Thus it was that Congress passed the Sherman Act in 1890 and included both criminal and civil remedies for violations. That law passed Congress with only one dissenting vote and was signed by President Benjamin Harrison, who had urged Congressional action on antitrust legislation in his first annual message to Congress in December 1889. The Act reflected the broad American consensus in favor of free competition on the merits and against price fixing and other conspiracies that artificially raise the price of products. The strength of our national commitment to free competition is perhaps best expressed by Senator John Sherman in his autobiographical Recollections. When he looked back on forty years of a public life that included serving in the House of Representatives and the Senate, as Secretary of the Treasury for President Rutherford Hayes and as Secretary of State for President William McKinley, that Ohio Republican said of the goal of protecting the competitive process from combinations that "prevent and destroy all competition," simply, "I know of no object of greater importance to the people."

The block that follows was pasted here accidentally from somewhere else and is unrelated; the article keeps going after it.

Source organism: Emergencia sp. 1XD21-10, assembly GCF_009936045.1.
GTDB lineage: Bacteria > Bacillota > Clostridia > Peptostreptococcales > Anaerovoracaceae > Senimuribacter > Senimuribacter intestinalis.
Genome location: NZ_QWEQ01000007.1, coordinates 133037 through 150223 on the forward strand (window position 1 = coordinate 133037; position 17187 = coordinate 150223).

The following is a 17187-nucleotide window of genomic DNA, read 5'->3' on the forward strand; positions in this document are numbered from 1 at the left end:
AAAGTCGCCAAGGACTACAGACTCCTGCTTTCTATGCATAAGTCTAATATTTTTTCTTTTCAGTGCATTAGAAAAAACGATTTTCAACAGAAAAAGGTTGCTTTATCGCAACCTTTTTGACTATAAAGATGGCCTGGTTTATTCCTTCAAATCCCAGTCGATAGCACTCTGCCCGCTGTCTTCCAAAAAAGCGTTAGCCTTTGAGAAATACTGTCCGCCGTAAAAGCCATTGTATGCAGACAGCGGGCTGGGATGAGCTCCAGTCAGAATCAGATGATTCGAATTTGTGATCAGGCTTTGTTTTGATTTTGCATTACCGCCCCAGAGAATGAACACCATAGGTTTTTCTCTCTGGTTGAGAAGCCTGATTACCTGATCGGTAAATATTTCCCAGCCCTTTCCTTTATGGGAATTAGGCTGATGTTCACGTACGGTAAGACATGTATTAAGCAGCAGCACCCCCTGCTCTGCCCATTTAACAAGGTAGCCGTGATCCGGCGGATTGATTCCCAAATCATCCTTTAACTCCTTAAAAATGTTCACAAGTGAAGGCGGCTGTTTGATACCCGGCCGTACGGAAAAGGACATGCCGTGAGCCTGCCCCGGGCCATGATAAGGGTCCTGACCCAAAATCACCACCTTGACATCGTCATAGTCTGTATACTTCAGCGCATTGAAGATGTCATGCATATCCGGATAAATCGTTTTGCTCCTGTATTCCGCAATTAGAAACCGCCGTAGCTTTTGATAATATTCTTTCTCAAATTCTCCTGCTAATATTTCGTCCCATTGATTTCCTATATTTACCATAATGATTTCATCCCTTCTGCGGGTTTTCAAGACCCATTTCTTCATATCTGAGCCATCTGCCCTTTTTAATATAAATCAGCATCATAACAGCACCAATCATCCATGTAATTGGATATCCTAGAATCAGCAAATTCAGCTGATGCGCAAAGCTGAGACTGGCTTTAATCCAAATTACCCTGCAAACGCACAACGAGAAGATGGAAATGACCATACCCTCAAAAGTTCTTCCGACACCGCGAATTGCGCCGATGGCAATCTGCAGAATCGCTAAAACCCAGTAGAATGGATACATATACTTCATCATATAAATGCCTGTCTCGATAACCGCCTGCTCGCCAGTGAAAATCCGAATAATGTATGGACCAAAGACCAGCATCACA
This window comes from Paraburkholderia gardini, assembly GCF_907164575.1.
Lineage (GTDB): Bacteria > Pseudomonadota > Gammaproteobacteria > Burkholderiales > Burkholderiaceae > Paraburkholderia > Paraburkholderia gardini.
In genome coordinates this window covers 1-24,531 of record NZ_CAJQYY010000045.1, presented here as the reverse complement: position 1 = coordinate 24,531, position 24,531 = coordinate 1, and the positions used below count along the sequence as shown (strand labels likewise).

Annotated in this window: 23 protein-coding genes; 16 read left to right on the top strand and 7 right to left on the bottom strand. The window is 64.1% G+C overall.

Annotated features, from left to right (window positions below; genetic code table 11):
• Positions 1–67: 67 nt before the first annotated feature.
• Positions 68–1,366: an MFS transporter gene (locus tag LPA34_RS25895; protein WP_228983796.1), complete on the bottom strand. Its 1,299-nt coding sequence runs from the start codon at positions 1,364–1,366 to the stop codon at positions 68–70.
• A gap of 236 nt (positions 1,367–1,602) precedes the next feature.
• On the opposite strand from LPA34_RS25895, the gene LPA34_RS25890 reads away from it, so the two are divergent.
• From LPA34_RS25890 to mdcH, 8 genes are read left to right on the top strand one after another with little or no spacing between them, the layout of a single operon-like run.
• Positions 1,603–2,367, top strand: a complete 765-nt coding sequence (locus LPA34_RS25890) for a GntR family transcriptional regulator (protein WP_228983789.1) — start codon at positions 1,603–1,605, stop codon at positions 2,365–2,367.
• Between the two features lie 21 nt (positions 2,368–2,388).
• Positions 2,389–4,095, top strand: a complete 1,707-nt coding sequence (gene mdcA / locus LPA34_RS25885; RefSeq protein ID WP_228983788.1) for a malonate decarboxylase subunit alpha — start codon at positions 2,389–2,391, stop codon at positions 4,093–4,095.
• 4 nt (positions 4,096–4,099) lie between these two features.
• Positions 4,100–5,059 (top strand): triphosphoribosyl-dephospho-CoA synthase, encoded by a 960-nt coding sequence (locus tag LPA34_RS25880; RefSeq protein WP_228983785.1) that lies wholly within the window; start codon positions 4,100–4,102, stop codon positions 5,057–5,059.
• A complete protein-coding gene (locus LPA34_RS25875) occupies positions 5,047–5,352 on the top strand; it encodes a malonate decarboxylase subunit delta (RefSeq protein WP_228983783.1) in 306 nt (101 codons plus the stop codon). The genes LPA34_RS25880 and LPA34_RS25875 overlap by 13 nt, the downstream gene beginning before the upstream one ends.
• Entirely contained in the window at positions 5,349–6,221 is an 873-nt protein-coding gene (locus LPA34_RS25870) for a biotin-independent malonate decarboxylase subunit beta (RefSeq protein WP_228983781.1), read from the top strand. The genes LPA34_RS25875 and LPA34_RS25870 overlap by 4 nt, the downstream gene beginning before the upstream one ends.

In 1975, Congress reaffirmed our nation's condemnation of antitrust crimes by upgrading those crimes from misdemeanors to felonies. It also substantially increased the penalties for these crimes, providing for fines of up to $1 million for corporations and up to $100,000 for individuals, and jail sentences of up to three years for individuals. In 1990 -- the centenary of the Sherman Act -- Congress again underscored the severity of antitrust crimes with a further increase in maximum punishments, raising maximum fines to $10 million for corporations and $350,000 for individuals. Alternatively, as with other federal felonies, courts have the power of imposing fines equal to twice the harm suffered by the crime's victims or twice the gain enjoyed by the perpetrators.
I am proud of the job the Division has done in the past two years of continuing its tradition of criminal enforcement of the antitrust laws. The Division has maintained its commitment to the prosecution of hard-core antitrust violations. Gary will highlight some of our recent accomplishments. He will also discuss some of the elements of the Division's Quality Criminal Cases Initiative, through which we hope to enhance our ability to identify and prosecute the most important criminal violations of the antitrust laws. In the remainder of my remarks, I would like to discuss briefly one of the greatest challenges facing the Division in carrying out its criminal enforcement mission in today's global economy -- effectively prosecuting international cartels and price-fixing conspiracies. The Challenge of International Enforcement